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Home Theater

Home Theater Apr-13

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Home Theater magazine takes the mystery out of home entertainment electronics. Every issue of Home Theater is packed with in-depth coverage of home theater developments in HDTV, DVD and more, previews of hot new products, objective product reviews and comparisons, including specs, ratings and opinions, DVD reviews, technical language translations into English and much, much more! Create an incredible home theater experience with Home Theater!

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United States
AVTech Media Americas, Inc.
Back issue only

in this issue

3 min.
no more excuses

It’s not unreasonable that any regular reader of Home Theater may lust, if only in his heart, for a two-piece projection system that genuinely matches, if only at a smaller scale, the experience we have in our local multiplex. By experience I mean an image that delivers contrast, color saturation, and a level of detail reasonably close to that associated with cinema, and sound quality that is as equally engaging, powerful, and unfatiguing. For the longest time, getting this at home was a rich man’s game. When I started writing about these products years ago, bulky and underperforming CRT projectors (by today’s standards) were the only way to play, and you could easily spend the cost of a small home on a projector (or pair of projectors, required for brightness),…

6 min.

WE WELCOME QUESTIONS AND COMMENTS. E-mail them to editor@hometheater.com. Please note: Be sure to check the FAQ page on our Website (HomeTheater.com) to see if we’ve already answered any questions you might have. Questions about the features and functions of a particular product are best directed to the manufacturer. Questions about what product you should buy are best directed to a dealer who knows all the details of your system, your preferences, and your personal habits. All submissions are considered the exclusive property of Home Theater magazine and Source Interlink Media. Due to the volume of mail that we receive, we regret that we cannot respond to every letter. But First…a Word From Our Sponsor Editor’s Note: We were recently honored to be contacted directly by Greg P. Russell, one of Hollywood’s…

2 min.
like magic

Video projectors that reside in the ceiling have long been a fixture of high-end home theaters and are usually accompanied by a screen that retracts into a wall-mounted sleeve or disappears behind a curtain—everything controlled by remote control. Flatpanel TVs can benefit from the same sort of crafty concealment. Take Inca’s Fold-Down and Swivel Ceiling Unit (model 900814-410-S, starting at $10,200 plus installation). Like a prop from a James Bond movie set, the motorized apparatus is designed to conceal a TV in the ceiling for the ultimate in stealth A/V. Made of steel and aluminum, the 300-pound unit can accommodate TVs with screen sizes up to 55 inches and attaches to the ceiling joists with eight bolts (professional installation heartily recommended). Control options include an RF (radio frequency) remote control that…

3 min.
this just in

Samsung Rang Up healthy revenues and profits in the third quarter of last year, rising 91 percent over the previous year’s third quarter. While much of that was in the company’s mobile communications business, TV panel shipments were still up 10 percent, and in October 2012 alone, the company sold a record 1.15 million TVs... Samsung and Yahoo! are bringing the latter’s Connected TV platform to the former’s 2012 Smart TVs. It outdoes conventional apps by turning smartphones or tablets into remote controls and embellishing TV programming with interactive goodies... Samsung and Amazon are bringing the latter’s Instant Video to the former’s 2013 Smart TVs. Download the app, and you can pay à la carte for more than 140,000 movies and shows—unless you’re an Amazon Prime subscriber, in which case you get…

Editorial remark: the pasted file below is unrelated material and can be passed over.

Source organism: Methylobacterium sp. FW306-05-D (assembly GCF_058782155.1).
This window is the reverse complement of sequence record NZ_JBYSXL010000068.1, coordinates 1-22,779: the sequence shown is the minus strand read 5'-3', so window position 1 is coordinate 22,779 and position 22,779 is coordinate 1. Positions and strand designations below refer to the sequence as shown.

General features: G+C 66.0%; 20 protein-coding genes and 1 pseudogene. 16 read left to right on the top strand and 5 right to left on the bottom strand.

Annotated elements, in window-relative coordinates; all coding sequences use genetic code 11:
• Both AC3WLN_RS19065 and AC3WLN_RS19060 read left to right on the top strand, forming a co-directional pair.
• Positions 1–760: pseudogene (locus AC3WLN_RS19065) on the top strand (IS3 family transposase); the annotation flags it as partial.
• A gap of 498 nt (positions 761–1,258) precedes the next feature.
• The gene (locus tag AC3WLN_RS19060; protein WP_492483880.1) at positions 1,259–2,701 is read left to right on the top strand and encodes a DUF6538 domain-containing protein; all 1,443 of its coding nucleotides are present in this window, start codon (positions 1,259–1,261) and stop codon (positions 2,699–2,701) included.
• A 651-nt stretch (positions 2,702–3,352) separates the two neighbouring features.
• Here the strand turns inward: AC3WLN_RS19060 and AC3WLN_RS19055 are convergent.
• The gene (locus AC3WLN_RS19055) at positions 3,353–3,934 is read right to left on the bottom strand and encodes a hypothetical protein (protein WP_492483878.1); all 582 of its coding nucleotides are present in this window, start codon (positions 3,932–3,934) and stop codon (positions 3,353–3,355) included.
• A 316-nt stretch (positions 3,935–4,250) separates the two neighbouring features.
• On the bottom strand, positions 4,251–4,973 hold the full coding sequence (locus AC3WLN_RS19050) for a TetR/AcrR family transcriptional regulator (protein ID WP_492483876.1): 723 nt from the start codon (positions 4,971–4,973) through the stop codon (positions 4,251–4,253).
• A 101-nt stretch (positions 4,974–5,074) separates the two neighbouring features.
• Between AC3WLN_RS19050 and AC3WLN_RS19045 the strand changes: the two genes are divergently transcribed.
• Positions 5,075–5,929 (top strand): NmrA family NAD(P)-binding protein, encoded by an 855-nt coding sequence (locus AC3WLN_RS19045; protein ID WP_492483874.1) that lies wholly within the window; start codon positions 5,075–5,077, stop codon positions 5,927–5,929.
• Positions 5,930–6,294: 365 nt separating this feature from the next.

1 min.
mad props

In the past, we’ve shown you options on how you can decorate your home theater with movie-prop replicas from some of your favorite blockbusters. But how about we take that a step further with props that were actually used on set? Hold the knife that Arnold Schwarzenegger wielded in Terminator 2, sport a helmet used in a battle scene in Gladiator, or try on one of Jet Li’s costumes from The One. Then show them off to your friends when they come by for a weekend double feature. Screen Captured is a Georgia-based company that specializes in the sale of high-end movie props—primarily from action flicks—that have been used by the actors on screen. Items are available from titles such as 300, Batman Begins, Hancock, Kill Bill, and more. “We acquire…

2 min.
a box of larks

King Crimson’s Larks’ Tongues in Aspic: The Complete Recordings is a reissue on steroids. It compiles all the major studio and live recordings of an intensely innovative but short-lived 1972 lineup that featured avant-garde percussionist Jamie Muir along with what became the surviving quartet of former Yes drummer Bill Bruford, bassist John Wetton, violinist David Cross, and guitarist Robert Fripp, the only founding member. Part of an ongoing 40th Anniversary Series, this is the only Crim album to have been singled out for a massive box set including 13 CDs, a DVD-Audio disc, and—in a first for indie label DGM—a Blu-ray Disc. The centerpiece of both the DVD-Audio and BD is a high-resolution 5.1-channel mix by Porcupine Tree leader and Crim fan Steven Wilson. The 5.1 mix comes in four different…